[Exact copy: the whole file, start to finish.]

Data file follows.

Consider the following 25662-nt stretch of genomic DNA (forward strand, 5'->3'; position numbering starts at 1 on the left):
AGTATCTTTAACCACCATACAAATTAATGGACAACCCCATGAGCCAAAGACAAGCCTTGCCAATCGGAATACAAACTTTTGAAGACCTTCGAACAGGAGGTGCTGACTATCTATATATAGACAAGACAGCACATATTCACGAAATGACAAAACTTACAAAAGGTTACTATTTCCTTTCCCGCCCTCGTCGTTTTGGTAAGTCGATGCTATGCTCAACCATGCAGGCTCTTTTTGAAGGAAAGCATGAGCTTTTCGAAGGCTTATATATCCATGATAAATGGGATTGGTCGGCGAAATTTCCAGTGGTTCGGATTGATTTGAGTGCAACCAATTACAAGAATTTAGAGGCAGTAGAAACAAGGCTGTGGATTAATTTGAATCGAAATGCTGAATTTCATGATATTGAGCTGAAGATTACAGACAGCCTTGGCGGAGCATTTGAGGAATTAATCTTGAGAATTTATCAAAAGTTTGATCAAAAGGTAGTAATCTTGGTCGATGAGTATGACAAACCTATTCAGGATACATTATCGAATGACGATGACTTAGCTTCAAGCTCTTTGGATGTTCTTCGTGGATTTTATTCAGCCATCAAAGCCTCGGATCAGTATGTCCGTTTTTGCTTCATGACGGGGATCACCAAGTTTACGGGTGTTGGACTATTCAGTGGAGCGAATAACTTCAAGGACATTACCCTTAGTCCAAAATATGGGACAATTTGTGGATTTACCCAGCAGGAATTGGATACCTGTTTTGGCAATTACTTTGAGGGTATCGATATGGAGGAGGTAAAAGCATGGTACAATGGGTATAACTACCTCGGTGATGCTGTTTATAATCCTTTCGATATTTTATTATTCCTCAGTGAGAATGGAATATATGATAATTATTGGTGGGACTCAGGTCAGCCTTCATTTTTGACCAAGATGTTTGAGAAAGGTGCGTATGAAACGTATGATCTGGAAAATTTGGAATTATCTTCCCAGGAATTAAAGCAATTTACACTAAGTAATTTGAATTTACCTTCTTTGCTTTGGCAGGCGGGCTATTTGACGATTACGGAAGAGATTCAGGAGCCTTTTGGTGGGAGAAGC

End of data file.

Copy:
Consider the following 25662-nt stretch of genomic DNA (forward strand, 5'->3'; position numbering starts at 1 on the left):
AGTATCTTTAACCACCATACAAATTAATGGACAACCCCATGAGCCAAAGACAAGCCTTGCCAATCGGAATACAAACTTTTGAAGACCTTCGAACAGGAGGTGCTGACTATCTATATATAGACAAGACAGCACATATTCACGAAATGACAAAACTTACAAAAGGTTACTATTTCCTTTCCCGCCCTCGTCGTTTTGGTAAGTCGATGCTATGCTCAACCATGCAGGCTCTTTTTGAAGGAAAGCATGAGCTTTTCGAAGGCTTATATATCCATGATAAATGGGATTGGTCGGCGAAATTTCCAGTGGTTCGGATTGATTTGAGTGCAACCAATTACAAGAATTTAGAGGCAGTAGAAACAAGGCTGTGGATTAATTTGAATCGAAATGCTGAATTTCATGATATTGAGCTGAAGATTACAGACAGCCTTGGCGGAGCATTTGAGGAATTAATCTTGAGAATTTATCAAAAGTTTGATCAAAAGGTAGTAATCTTGGTCGATGAGTATGACAAACCTATTCAGGATACATTATCGAATGACGATGACTTAGCTTCAAGCTCTTTGGATGTTCTTCGTGGATTTTATTCAGCCATCAAAGCCTCGGATCAGTATGTCCGTTTTTGCTTCATGACGGGGATCACCAAGTTTACGGGTGTTGGACTATTCAGTGGAGCGAATAACTTCAAGGACATTACCCTTAGTCCAAAATATGGGACAATTTGTGGATTTACCCAGCAGGAATTGGATACCTGTTTTGGCAATTACTTTGAGGGTATCGATATGGAGGAGGTAAAAGCATGGTACAATGGGTATAACTACCTCGGTGATGCTGTTTATAATCCTTTCGATATTTTATTATTCCTCAGTGAGAATGGAATATATGATAATTATTGGTGGGACTCAGGTCAGCCTTCATTTTTGACCAAGATGTTTGAGAAAGGTGCGTATGAAACGTATGATCTGGAAAATTTGGAATTATCTTCCCAGGAATTAAAGCAATTTACACTAAGTAATTTGAATTTACCTTCTTTGCTTTGGCAGGCGGGCTATTTGACGATTACGGAAGAGATTCAGGAGCCTTTTGGTGGGAGAAGC